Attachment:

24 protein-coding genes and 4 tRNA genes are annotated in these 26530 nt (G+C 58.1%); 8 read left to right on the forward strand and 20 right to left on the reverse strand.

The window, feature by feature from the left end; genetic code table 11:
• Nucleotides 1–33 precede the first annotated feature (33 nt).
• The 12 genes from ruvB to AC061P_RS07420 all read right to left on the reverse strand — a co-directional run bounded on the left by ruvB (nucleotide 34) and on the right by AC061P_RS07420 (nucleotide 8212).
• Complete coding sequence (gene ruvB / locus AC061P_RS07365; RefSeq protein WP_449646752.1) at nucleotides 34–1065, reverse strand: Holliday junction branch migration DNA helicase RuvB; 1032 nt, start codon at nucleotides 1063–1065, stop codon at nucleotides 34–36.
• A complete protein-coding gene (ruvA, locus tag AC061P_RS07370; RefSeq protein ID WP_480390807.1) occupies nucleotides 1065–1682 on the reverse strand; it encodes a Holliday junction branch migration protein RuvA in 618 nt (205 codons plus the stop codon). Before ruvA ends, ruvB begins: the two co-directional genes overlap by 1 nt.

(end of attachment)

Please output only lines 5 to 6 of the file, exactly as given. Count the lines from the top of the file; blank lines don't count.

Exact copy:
• Complete coding sequence (gene ruvB / locus AC061P_RS07365; RefSeq protein WP_449646752.1) at nucleotides 34–1065, reverse strand: Holliday junction branch migration DNA helicase RuvB; 1032 nt, start codon at nucleotides 1063–1065, stop codon at nucleotides 34–36.
• A complete protein-coding gene (ruvA, locus tag AC061P_RS07370; RefSeq protein ID WP_480390807.1) occupies nucleotides 1065–1682 on the reverse strand; it encodes a Holliday junction branch migration protein RuvA in 618 nt (205 codons plus the stop codon). Before ruvA ends, ruvB begins: the two co-directional genes overlap by 1 nt.